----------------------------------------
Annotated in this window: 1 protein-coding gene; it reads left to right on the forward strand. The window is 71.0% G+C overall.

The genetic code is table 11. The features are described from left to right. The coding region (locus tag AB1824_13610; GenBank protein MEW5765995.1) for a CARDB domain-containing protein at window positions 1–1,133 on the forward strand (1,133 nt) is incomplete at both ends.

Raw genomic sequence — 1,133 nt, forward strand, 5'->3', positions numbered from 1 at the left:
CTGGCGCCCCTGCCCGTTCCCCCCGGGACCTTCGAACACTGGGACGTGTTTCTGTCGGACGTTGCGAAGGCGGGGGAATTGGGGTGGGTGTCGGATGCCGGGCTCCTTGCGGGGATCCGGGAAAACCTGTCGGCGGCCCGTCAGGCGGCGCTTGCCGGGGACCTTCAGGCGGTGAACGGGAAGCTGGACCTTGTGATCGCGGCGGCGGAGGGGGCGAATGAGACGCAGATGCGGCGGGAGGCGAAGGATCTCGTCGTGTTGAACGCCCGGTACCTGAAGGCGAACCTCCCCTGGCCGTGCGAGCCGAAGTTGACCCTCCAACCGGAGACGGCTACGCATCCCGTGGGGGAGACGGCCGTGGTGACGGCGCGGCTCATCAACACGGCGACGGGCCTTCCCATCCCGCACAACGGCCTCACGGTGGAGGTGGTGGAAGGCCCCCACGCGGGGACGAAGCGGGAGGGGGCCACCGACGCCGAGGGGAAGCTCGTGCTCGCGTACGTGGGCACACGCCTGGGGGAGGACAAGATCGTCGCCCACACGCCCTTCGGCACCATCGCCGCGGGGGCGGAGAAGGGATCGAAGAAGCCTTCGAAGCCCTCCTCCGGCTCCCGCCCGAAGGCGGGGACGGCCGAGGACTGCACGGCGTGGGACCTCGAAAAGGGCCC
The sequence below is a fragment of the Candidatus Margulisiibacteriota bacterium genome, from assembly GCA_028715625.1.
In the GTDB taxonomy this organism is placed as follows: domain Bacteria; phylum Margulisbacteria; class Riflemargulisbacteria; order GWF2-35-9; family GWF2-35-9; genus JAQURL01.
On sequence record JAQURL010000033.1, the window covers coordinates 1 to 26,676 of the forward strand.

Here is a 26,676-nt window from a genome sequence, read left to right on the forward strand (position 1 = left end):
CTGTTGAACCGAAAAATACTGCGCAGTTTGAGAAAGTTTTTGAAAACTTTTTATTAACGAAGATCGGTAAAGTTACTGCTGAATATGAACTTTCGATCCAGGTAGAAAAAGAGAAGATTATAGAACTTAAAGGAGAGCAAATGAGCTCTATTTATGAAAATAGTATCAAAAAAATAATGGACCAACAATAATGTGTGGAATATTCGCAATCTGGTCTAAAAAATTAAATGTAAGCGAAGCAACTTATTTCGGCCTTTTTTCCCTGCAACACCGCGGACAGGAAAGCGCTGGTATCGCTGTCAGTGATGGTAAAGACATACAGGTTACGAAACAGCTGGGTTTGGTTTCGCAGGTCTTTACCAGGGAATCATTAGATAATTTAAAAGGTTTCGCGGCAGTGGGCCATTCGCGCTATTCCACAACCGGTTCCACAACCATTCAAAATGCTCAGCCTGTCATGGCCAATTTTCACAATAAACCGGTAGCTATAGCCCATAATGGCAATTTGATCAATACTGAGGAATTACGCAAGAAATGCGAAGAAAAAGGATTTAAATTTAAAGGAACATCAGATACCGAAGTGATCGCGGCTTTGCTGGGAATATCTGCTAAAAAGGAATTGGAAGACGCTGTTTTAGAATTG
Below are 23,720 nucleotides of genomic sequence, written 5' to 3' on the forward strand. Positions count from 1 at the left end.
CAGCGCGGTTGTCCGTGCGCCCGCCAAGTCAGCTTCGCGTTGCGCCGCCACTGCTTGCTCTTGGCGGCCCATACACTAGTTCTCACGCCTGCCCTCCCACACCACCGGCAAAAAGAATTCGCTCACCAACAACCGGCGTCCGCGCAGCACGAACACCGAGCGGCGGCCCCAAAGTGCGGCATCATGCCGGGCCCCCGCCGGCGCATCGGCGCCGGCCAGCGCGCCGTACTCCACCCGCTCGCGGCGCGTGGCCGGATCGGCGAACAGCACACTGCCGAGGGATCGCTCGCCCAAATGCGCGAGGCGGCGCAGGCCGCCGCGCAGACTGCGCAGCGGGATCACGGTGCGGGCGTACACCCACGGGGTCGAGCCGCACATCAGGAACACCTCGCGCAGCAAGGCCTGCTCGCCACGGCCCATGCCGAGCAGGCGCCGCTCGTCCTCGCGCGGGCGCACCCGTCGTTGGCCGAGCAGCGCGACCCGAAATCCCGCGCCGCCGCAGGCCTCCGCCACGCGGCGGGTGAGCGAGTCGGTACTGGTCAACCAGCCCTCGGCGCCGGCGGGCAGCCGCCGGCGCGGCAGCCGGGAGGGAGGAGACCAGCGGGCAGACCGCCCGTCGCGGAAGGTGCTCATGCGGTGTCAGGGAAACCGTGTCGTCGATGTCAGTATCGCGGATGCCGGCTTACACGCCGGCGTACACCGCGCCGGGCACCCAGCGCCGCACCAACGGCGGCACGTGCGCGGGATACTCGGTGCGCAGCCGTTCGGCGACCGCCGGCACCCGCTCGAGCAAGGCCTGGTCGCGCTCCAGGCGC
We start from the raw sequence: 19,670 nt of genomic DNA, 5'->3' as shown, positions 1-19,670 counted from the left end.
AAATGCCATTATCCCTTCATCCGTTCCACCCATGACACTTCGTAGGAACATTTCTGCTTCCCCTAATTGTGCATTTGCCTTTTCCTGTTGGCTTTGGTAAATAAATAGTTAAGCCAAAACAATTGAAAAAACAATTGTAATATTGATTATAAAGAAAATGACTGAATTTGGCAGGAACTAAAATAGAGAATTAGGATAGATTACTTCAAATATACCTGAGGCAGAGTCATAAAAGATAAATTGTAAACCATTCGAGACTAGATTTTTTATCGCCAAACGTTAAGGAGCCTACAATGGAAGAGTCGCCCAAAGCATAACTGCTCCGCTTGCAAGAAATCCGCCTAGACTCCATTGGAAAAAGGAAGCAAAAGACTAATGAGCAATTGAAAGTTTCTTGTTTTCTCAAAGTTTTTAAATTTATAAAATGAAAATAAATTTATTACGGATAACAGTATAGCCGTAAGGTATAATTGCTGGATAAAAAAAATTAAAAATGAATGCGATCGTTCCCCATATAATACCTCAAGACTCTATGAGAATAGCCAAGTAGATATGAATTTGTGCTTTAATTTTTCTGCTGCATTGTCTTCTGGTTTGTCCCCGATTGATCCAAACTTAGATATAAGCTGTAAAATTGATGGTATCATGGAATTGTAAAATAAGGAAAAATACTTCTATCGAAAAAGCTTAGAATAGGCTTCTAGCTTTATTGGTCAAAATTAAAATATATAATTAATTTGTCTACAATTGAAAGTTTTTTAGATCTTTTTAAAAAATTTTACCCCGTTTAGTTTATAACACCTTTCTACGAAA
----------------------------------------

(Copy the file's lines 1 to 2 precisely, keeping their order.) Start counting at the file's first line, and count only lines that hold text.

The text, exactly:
Annotated in this window: 1 protein-coding gene; it reads left to right on the forward strand. The window is 71.0% G+C overall.

The genetic code is table 11. The features are described from left to right. The coding region (locus tag AB1824_13610; GenBank protein MEW5765995.1) for a CARDB domain-containing protein at window positions 1–1,133 on the forward strand (1,133 nt) is incomplete at both ends.